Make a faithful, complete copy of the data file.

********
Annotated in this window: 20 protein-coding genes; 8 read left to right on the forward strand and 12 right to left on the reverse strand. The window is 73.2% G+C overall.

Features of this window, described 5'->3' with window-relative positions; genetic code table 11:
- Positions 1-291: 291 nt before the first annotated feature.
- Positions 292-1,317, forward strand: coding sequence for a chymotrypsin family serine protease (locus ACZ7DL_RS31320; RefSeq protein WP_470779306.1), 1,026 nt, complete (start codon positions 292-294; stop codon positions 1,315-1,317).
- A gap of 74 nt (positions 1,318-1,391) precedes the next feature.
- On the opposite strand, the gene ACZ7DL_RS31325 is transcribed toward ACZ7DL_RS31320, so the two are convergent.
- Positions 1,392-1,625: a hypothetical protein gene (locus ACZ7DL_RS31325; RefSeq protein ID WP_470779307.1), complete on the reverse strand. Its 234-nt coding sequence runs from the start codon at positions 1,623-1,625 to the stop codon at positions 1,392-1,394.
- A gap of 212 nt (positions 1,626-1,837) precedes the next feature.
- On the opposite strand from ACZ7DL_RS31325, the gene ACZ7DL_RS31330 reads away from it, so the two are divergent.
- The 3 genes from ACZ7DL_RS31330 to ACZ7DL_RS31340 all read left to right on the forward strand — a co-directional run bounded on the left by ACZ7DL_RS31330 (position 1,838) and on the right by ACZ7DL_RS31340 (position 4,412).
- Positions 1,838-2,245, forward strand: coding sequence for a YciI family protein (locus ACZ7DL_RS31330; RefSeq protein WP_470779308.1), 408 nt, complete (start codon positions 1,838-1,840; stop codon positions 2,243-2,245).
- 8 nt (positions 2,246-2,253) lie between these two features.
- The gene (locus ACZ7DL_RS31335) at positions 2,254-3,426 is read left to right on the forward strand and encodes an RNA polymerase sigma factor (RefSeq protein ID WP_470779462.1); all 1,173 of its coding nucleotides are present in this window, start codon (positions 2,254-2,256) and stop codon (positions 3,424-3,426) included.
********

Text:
Annotated in this window: 20 protein-coding genes; 8 read left to right on the forward strand and 12 right to left on the reverse strand. The window is 73.2% G+C overall.

Features of this window, described 5'->3' with window-relative positions; genetic code table 11:
- Positions 1-291: 291 nt before the first annotated feature.
- Positions 292-1,317, forward strand: coding sequence for a chymotrypsin family serine protease (locus ACZ7DL_RS31320; RefSeq protein WP_470779306.1), 1,026 nt, complete (start codon positions 292-294; stop codon positions 1,315-1,317).
- A gap of 74 nt (positions 1,318-1,391) precedes the next feature.
- On the opposite strand, the gene ACZ7DL_RS31325 is transcribed toward ACZ7DL_RS31320, so the two are convergent.
- Positions 1,392-1,625: a hypothetical protein gene (locus ACZ7DL_RS31325; RefSeq protein ID WP_470779307.1), complete on the reverse strand. Its 234-nt coding sequence runs from the start codon at positions 1,623-1,625 to the stop codon at positions 1,392-1,394.
- A gap of 212 nt (positions 1,626-1,837) precedes the next feature.
- On the opposite strand from ACZ7DL_RS31325, the gene ACZ7DL_RS31330 reads away from it, so the two are divergent.
- The 3 genes from ACZ7DL_RS31330 to ACZ7DL_RS31340 all read left to right on the forward strand — a co-directional run bounded on the left by ACZ7DL_RS31330 (position 1,838) and on the right by ACZ7DL_RS31340 (position 4,412).
- Positions 1,838-2,245, forward strand: coding sequence for a YciI family protein (locus ACZ7DL_RS31330; RefSeq protein WP_470779308.1), 408 nt, complete (start codon positions 1,838-1,840; stop codon positions 2,243-2,245).
- 8 nt (positions 2,246-2,253) lie between these two features.
- The gene (locus ACZ7DL_RS31335) at positions 2,254-3,426 is read left to right on the forward strand and encodes an RNA polymerase sigma factor (RefSeq protein ID WP_470779462.1); all 1,173 of its coding nucleotides are present in this window, start codon (positions 2,254-2,256) and stop codon (positions 3,424-3,426) included.